The first part of Wood’s comment refers to the monotheism confessed in the Shema as “not a speculative theory but a practical conviction.” Although Wood places these words in quotation marks, he does not appear to be giving a direct quotation from some earlier source. Rather, he appears to be summarizing a point made earlier in the commentary in an essay on “Contemporary Jewish Religion” by another author, Claude G. Montefiore.4 In that essay Montefiore describes the virtual consensus belief among Jews in Jesus’ day “in a single supreme God.” The achievement of this monotheism among the Jews “was a religious, not a philosophical, achievement. The One and Only God was not a philosophers’ God, though some might conceive Him more or less philosophically.” This “religious monotheism…was to their minds and feelings the essential distinction between them and all other nations. It was their wisdom; it was their righteousness.” Specifically, the Jews associated their monotheism with the repudiation of all idolatry and insisted that the surrounding nations had failed to discern “the unseen Creator” who was back of “the visible creation.”5
Thus, when Wood states that the monotheism of the Jews was “not a speculative theory but a practical conviction,” he is summarizing Montefiore’s point that Jewish monotheism was not a philosophical definition but a religious and practical belief that the Lord, the God of Israel, was the Creator of all things and that only this one God should be worshiped to the exclusion of all idolatrous worship of created things. Whether this one and only God is to be understood or conceived only as “Unitarian” (itself a philosophical attempt to define the oneness of God) or might be understood as triune is not under discussion in Peake’s commentary, explicitly or implicitly.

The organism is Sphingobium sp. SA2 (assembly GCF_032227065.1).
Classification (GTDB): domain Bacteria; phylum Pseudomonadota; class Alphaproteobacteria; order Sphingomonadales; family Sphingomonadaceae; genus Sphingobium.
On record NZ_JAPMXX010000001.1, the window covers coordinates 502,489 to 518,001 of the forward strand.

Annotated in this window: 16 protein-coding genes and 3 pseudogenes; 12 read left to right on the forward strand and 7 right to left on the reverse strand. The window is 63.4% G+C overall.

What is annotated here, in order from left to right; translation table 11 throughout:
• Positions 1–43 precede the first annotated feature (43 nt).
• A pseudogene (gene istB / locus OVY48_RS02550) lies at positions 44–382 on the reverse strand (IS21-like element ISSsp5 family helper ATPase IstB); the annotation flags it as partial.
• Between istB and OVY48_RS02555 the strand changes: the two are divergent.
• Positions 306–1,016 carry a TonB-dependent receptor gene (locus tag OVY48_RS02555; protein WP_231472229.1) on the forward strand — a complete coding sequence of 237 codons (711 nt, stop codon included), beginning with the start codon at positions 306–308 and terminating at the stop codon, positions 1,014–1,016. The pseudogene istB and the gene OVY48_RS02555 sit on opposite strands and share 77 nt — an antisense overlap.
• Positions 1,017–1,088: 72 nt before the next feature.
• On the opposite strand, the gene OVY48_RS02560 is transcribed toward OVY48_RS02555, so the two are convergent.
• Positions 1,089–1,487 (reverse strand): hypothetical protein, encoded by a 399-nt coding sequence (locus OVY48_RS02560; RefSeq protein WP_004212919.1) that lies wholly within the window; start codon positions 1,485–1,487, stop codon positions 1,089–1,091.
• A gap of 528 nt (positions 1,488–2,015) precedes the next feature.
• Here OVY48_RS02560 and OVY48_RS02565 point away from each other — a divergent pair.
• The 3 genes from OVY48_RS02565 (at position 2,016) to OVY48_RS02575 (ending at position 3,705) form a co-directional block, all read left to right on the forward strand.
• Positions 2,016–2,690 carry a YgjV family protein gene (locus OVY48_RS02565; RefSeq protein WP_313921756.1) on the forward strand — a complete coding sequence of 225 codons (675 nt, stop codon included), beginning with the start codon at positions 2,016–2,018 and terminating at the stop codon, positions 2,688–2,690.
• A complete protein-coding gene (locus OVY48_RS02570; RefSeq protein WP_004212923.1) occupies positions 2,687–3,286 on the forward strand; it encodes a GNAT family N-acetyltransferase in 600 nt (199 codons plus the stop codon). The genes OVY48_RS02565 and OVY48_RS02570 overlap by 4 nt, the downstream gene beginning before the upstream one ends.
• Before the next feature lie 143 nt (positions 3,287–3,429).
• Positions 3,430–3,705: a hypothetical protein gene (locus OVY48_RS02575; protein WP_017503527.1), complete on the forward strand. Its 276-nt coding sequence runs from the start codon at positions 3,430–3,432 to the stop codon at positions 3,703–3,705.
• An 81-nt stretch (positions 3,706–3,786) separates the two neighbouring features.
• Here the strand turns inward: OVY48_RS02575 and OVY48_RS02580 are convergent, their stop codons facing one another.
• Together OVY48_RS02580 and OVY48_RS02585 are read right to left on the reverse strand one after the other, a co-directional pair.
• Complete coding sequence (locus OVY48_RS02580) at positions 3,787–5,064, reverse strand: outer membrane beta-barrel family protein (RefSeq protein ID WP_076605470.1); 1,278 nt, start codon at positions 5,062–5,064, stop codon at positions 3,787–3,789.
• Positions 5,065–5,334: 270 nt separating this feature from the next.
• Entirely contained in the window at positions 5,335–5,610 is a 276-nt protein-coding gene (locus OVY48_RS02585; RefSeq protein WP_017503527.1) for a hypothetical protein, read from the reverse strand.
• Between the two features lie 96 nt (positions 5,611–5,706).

1. Kegan A. Chandler, The God of Jesus in Light of Christian Dogma: The Recovery of New Testament Theology (McDonough, GA: Restoration Fellowship, 2016), 6 n. 12.
2. Carlos Xavier, “Splitting the Shema: A ‘How Not to’ Guide,” and “Judgment Day,” In the Name of Who What (blog), March 23 and 31, 2009. The first of Xavier’s articles was repeated on a blog by another Buzzard devotee, Bruce Lyon, The Faith of Jesus, June 26, 2015.
3. H. G. Wood, “Mark,” in A Commentary on the Bible, edited by Arthur S. Peake, with the assistance of A. J. Grieve, introduction by Melancthon Woolsey Stryker (New York: Thomas Nelson, 1920), 695-96 (on Mark 12:28-34).
4. Claude G. Montefiore, “Contemporary Jewish Religion,” in Commentary on the Bible, edited by Peake, 618–26. Note that Montefiore’s essay begins on page 618, matching the citation in parentheses in Wood’s comment. That the parenthetical reference is to pages within the commentary is confirmed by the presence of several other such citations on the same page of Wood’s commentary.
5. Montefiore, “Contemporary Jewish Religion,” 618-19.